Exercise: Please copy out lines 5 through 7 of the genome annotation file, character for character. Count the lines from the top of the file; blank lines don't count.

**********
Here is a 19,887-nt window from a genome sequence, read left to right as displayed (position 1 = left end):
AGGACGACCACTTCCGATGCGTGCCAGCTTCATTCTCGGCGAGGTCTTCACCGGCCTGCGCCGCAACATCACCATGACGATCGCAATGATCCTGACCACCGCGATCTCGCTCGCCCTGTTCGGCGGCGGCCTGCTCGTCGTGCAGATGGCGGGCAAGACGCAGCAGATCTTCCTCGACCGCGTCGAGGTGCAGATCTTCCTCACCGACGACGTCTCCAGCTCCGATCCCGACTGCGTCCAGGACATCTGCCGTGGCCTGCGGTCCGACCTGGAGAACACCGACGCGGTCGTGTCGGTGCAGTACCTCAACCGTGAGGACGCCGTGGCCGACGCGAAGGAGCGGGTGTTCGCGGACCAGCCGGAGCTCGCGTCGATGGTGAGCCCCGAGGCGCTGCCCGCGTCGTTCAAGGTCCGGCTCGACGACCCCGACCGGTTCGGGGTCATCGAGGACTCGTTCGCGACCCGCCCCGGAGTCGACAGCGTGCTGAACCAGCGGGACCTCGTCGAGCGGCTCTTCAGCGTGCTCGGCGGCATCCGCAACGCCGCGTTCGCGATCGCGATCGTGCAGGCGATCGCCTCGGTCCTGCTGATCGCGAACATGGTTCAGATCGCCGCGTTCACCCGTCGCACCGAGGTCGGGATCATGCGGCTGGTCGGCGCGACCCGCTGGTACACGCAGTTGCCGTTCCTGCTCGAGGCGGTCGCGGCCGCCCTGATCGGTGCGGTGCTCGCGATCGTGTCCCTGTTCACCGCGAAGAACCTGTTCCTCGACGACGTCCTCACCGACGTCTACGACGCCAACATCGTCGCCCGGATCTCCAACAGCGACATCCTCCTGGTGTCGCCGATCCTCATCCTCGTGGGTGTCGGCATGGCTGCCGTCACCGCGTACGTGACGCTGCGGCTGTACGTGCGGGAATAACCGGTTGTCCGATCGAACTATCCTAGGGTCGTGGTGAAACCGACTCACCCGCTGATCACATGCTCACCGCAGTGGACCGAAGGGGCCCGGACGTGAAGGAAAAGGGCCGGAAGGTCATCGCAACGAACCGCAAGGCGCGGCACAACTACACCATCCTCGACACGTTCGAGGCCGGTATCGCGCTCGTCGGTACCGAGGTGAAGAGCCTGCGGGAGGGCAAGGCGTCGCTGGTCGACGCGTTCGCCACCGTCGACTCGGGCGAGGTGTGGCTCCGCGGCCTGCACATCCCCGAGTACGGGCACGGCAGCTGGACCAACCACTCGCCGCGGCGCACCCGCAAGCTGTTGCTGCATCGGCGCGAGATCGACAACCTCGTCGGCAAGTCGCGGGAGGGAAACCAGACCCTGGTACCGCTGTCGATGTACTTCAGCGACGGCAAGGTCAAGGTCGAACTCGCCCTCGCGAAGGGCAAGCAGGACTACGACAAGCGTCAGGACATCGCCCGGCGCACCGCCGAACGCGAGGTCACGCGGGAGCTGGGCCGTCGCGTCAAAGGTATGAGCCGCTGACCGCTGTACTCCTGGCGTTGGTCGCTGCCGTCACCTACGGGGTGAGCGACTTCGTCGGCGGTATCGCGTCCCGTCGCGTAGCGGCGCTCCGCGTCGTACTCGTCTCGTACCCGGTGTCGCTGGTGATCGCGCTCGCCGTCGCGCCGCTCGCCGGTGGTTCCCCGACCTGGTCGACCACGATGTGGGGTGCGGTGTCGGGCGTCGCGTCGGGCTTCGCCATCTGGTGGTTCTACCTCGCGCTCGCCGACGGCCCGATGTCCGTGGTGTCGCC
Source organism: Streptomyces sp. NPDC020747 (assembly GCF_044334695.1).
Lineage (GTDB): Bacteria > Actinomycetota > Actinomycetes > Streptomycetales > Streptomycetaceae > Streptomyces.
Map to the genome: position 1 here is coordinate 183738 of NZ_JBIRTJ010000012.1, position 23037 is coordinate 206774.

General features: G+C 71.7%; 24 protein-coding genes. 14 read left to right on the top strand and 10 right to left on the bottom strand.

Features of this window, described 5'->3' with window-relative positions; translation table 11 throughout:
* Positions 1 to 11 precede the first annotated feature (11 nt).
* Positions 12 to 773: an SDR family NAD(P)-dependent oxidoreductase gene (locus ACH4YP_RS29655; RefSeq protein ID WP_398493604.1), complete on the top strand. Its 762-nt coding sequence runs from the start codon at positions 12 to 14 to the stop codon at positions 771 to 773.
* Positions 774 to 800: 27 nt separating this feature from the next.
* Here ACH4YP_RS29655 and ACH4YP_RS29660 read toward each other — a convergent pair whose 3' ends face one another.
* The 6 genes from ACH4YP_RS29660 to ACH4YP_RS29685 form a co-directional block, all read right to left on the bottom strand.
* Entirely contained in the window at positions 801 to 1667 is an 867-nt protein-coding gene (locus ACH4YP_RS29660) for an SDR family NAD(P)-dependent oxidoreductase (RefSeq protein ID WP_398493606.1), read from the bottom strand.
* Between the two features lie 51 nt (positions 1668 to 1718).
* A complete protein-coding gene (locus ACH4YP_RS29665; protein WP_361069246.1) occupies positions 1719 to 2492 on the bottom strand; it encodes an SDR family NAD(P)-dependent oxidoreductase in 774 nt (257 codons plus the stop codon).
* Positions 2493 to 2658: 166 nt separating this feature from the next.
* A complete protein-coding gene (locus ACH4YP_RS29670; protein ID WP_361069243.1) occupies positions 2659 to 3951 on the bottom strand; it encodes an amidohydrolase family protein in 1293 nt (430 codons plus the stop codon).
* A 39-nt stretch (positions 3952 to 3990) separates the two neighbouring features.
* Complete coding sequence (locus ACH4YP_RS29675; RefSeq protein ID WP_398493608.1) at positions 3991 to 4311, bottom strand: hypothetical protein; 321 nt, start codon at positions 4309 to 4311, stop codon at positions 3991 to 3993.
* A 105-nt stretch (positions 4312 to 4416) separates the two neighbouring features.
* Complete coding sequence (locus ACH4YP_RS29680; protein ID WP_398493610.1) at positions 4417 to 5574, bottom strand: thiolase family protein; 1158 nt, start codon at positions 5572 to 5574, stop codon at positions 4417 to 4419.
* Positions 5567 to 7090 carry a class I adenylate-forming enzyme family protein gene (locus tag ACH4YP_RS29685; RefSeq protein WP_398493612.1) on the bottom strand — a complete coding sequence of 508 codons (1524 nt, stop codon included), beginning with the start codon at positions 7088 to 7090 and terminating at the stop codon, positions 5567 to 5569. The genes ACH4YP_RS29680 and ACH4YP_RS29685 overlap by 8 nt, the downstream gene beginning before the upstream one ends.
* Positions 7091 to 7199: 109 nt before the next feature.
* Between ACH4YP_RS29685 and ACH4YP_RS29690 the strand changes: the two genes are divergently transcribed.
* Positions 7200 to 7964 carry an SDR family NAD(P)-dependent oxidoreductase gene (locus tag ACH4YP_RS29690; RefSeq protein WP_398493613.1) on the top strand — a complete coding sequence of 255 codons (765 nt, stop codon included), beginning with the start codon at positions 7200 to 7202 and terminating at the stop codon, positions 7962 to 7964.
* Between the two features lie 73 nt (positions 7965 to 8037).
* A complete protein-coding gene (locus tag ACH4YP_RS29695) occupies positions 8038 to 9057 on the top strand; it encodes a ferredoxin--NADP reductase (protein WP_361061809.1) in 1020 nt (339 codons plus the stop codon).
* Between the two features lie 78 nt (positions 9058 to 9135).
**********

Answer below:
Map to the genome: position 1 here is coordinate 183738 of NZ_JBIRTJ010000012.1, position 23037 is coordinate 206774.

General features: G+C 71.7%; 24 protein-coding genes. 14 read left to right on the top strand and 10 right to left on the bottom strand.

Features of this window, described 5'->3' with window-relative positions; translation table 11 throughout: